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Don’t Lose Sight Of Your Why

“Zion is the person I want to be like now. Not for his skill and power, but for his mindset.”

Brian Noe

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Duke forward Zion Williamson has sparked plenty of debates. The freshman suffered a mild knee sprain in a game against North Carolina on February 20. The ridiculous strength that Zion possesses caused his left shoe to disintegrate.

Many people, including more than a handful of former NBA players, said that Zion should no longer play college basketball. It was too risky. He stood to make millions of dollars in the NBA, and it made no sense to risk any portion of his future earnings by continuing to play at Duke.

Zion didn’t listen to those people. After missing six games due to his knee injury, Zion averaged 27 points and 10 rebounds in the ACC tournament. He made 33 of 43 shots in a dominating three-game performance helping Duke win the ACC championship. Zion also took home MVP honors. Not too shabby. He added this gem during the trophy presentation, “For the people who said I shouldn’t return, I couldn’t abandon my brothers and coaches like that.” All that was missing was a Gronk spike mic drop.

Have you ever watched a movie and desired to be like the main character? It’s common for humans to want to be smooth, successful, and powerful like actors in films.

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Athletes can be admired the same way. When LeBron James surpassed Michael Jordan on the all-time NBA scoring list, he revealed how much he desired to be like Jordan. “Wanted to be like MJ,” James said. “Shoot fadeaways like MJ. Wanted to stick my tongue out on a dunk like MJ. Wear my sneakers like MJ. I wanted kids to look up to me at some point like MJ.”

Well, Zion is the latest great athlete to possess many desirable qualities.

Listed at 6’7”, 285 pounds, the big man from Spartanburg, South Carolina is known for his power. The finesse part of his game exists, but it doesn’t stand out the most. It would be like Mike Tyson being known for his jab more than his fierce uppercut or Nolan Ryan being admired for his curveball instead of his lethal fastball. Power typically stands out the most. While Zion’s power is most evident, he has another characteristic that would benefit others to emulate.

Zion didn’t forget why he plays basketball. It’s simply because he loves the game.

My first job in sports radio was back in 2004. I landed a role as an on-air morning co-host and producer at ESPN Radio 1580 in my hometown of South Bend, Indiana. For a minute I thought that I might be rich. I remember thinking, “Man, this is ESPN. This is the big time. I might’ve just landed a huge payday.” My first check showed that I made $5.15 an hour. Like Bob Uecker said in Major League, “Juuust a bit outside,” I was juuust a bit short of being rich. I stuck it out though because it’s what I loved to do.

I hired a guy named Chris Haynes as a producer when I ran FOX Sports Radio 1340 in Fresno, California. It was obvious to me that Chris was very hungry and talented. He also ended up debating my co-host constantly in commercial breaks, which I loved, so I gave him the nickname “Straw” because he loved to stir things up.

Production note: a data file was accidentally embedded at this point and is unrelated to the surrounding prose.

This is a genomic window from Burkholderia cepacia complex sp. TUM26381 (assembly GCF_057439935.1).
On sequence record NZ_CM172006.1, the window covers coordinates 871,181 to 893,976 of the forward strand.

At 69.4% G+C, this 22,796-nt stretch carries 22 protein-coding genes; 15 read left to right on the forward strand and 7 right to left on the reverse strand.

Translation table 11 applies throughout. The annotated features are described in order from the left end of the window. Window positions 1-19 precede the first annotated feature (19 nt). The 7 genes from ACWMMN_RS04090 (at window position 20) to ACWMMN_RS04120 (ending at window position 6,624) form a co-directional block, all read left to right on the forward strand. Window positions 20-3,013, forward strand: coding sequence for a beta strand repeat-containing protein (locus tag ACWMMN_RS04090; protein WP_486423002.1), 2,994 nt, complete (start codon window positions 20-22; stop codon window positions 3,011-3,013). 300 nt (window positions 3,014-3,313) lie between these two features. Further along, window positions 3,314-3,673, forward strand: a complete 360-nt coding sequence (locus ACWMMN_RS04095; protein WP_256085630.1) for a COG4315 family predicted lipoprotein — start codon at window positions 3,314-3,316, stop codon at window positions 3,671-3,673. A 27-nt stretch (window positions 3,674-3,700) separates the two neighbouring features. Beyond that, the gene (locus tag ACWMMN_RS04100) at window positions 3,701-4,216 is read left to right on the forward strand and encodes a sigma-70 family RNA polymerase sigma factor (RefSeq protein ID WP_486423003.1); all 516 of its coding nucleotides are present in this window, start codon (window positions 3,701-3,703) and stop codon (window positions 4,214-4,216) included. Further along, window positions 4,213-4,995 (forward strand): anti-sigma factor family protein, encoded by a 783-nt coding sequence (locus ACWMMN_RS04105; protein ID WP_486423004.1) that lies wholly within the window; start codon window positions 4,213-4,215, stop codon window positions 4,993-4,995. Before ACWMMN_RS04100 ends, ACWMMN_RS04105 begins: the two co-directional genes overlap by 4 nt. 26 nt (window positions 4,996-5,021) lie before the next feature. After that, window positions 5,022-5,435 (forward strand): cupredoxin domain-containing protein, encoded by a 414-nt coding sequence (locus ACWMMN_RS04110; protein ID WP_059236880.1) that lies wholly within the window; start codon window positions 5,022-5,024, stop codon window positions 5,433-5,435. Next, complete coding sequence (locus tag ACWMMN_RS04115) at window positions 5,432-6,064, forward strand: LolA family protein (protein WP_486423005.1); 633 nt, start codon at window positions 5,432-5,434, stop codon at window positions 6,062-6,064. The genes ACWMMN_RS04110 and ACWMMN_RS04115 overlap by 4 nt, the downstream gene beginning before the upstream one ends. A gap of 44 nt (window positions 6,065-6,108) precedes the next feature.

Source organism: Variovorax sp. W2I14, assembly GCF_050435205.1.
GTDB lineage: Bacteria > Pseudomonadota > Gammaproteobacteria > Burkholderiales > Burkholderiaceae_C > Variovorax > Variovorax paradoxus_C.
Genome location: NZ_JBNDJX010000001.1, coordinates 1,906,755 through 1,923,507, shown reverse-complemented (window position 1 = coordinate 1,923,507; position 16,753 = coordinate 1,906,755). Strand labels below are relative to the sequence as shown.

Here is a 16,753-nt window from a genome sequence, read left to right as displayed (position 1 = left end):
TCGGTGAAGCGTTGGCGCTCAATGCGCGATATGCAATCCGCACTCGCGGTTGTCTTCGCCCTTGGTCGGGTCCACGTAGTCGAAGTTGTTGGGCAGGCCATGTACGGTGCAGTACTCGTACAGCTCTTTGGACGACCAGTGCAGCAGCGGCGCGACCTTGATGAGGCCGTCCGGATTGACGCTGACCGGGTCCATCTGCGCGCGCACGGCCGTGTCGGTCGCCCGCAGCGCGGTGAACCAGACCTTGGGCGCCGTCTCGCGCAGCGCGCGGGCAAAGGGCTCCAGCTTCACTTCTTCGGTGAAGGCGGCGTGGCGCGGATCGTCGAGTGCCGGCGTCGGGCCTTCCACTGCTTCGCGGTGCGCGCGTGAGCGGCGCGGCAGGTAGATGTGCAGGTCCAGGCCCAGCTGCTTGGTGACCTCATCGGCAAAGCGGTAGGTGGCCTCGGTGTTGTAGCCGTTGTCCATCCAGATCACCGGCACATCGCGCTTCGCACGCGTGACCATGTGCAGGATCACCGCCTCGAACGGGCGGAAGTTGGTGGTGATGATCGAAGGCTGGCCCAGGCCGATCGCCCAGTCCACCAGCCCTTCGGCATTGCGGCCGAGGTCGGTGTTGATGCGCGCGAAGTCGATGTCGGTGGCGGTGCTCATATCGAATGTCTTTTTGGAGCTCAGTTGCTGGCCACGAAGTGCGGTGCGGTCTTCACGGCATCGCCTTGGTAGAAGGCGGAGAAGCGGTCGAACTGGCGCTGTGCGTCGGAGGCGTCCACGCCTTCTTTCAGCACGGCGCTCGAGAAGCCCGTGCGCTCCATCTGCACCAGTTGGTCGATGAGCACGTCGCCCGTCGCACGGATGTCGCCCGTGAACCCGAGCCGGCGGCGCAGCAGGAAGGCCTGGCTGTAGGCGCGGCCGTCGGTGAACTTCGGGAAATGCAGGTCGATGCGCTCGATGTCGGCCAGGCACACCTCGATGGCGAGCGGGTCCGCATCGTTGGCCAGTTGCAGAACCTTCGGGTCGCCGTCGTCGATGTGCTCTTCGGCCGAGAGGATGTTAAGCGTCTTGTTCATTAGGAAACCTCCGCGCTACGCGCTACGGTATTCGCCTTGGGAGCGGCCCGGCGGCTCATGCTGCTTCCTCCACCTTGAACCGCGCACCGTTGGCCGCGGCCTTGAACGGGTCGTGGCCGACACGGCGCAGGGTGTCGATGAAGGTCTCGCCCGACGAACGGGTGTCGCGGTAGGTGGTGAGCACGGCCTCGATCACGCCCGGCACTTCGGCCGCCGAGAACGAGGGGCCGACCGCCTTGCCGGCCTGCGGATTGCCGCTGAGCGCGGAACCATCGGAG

I’m not going to put his W-2 information out there for the world to see, but let’s just say he’s making a whole lot more now as a big shot at Yahoo! Sports. Chris stuck out the early years because he loves sports. I’m very happy to see him achieve so much as a result of grinding it out.

Cleveland Browns linebacker Christian Kirksey shared a powerful thought while addressing his team on HBO’s Hard Knocks last year. “I want everybody to take out a piece of paper and write what’s your why — why you play football,” Kirksey said. “You can tape it on your ceiling in the hotel room. You can put it on your nightstand. Every morning you wake up, that’s going to be the first thing you see. Before you go to sleep, that’s the last thing you’ll see is your why. When it’s tough, you’re always going to remember there’s a reason why you do this [bleep].”

Why do you do what you do? It’s easy, especially for people in the sports radio business, to lose sight of their why. It’s common to focus on what — what can be gained. Trying to make a lot of money or gain attention aren’t necessarily bad things at all, but that’s what the industry can provide, not why hosts initially get in the business. If the people in sports radio were only about money and fame, they’d never stick out the lean years when they weren’t making anything and no one knew who they were.

I can remember playing pick-up games of football with friends as a kid. We always pretended to be NFL players. There would be disagreements at times because someone “already called Jerry Rice.” We didn’t know what being rich even meant back then. We just thought Rice was awesome and wanted to be like him.

It was the same thing for LeBron. “My high school best friends, we remember walking up and down those Akron streets with a basketball, just singing, ‘I wanna be, I wanna be, I wanna be like Mike.’”

Zion is the person I want to be like now. Not for his skill and power, but for his mindset. He made a decision to come back and suit up for Duke because of why he plays the game, not for what he can get out of it.